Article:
YURIY VITRENKO (Ukraine) condemned the decision of the Republika Srpska authorities to cease all contact with the Office of High Representative as well as their denial of access to official documents. Such actions violated the General Framework Agreement for Peace in Bosnia and Herzegovina and relevant Security Council resolutions. Political tensions were not unique to Bosnia and Herzegovina. Recent developments, including an attempted coup d’état in the Balkans, demonstrated that a shift from a post-conflict to a pre-conflict environment was still possible. Despite condemnations and calls for restraint, Republika Srpska authorities continued their provocative actions. Recalling discussions before the adoption of resolution 2315 (2016), he said his delegation had pushed for the inclusion in the text of condemnation of the so-called referendum. However, that language had not been included due to opposition by the Russian Federation’s delegation. Failure to take clear unified steps against separatist actions of Republika Srpska could destabilize the Balkans, he warned. Despite myriad negative developments, he remained encouraged by the Federation’s recent progress on its path to European and Euro-Atlantic integration.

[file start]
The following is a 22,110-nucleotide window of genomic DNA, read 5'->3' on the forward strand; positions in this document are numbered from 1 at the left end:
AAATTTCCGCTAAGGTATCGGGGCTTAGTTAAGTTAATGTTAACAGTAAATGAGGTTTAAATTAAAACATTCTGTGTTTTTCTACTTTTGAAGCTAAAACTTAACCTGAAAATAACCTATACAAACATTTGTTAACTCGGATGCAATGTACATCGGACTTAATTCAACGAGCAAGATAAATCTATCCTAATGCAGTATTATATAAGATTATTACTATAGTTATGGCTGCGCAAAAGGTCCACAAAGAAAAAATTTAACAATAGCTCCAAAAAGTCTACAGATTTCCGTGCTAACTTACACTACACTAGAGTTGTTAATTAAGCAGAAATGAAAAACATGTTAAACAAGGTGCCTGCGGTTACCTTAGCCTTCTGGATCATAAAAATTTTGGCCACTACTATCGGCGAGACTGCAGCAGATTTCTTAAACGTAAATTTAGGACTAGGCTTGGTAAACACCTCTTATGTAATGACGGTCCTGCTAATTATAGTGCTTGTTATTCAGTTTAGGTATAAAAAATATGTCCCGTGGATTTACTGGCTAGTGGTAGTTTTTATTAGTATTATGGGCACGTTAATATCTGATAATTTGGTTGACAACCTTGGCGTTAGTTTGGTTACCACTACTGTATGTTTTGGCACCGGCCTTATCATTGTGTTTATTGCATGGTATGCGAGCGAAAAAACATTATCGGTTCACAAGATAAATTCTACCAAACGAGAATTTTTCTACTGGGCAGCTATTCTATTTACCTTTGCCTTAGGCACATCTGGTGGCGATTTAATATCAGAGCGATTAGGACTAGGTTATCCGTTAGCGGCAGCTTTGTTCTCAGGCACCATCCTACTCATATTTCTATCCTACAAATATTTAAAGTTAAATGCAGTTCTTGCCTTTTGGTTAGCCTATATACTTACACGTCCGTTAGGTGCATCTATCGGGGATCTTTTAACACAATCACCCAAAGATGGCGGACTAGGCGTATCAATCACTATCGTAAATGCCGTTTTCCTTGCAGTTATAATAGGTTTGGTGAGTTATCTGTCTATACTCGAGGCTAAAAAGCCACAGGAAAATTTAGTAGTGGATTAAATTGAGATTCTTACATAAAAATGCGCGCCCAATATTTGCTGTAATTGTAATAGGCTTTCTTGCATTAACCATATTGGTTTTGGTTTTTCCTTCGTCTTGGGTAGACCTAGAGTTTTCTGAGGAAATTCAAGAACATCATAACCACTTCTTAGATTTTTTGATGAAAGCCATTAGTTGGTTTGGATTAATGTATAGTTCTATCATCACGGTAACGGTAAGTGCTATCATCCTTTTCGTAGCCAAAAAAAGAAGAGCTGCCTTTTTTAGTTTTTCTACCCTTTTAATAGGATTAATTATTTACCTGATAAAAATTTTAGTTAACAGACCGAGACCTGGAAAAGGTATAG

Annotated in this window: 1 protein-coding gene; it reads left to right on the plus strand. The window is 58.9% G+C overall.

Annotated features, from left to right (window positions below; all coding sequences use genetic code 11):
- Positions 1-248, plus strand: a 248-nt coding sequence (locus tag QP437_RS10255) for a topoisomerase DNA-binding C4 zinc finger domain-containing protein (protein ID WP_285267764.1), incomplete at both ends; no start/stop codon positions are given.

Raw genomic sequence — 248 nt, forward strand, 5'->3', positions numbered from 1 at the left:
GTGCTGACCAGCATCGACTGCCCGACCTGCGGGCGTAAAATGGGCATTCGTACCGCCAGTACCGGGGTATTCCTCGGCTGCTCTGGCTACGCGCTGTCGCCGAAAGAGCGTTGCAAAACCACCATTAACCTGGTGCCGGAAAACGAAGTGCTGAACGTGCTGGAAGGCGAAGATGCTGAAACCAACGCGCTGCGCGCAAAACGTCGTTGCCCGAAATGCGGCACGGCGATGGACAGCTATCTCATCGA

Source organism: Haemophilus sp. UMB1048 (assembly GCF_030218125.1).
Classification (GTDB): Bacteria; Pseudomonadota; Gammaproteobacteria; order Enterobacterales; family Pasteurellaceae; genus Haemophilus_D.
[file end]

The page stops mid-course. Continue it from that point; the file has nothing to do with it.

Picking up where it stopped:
SACHA SERGIO LLORENTTY SOLÍZ (Bolivia), reaffirming his delegation’s support for Bosnia and Herzegovina’s independence, sovereignty and territorial integrity in line with the United Nations Charter, called on all of the country’s leaders to fully implement the Dayton Agreement. Further urging them to continue to work for the benefit of their constituents, and to pursue their joint work through dialogue, he added that they should continue to pursue the 5+2 agenda required for the closure of the Office of the High Representative. Finally, he called on the international community to take a neutral approach in its engagement with the Federation in order to avoid repeating the mistakes of the past.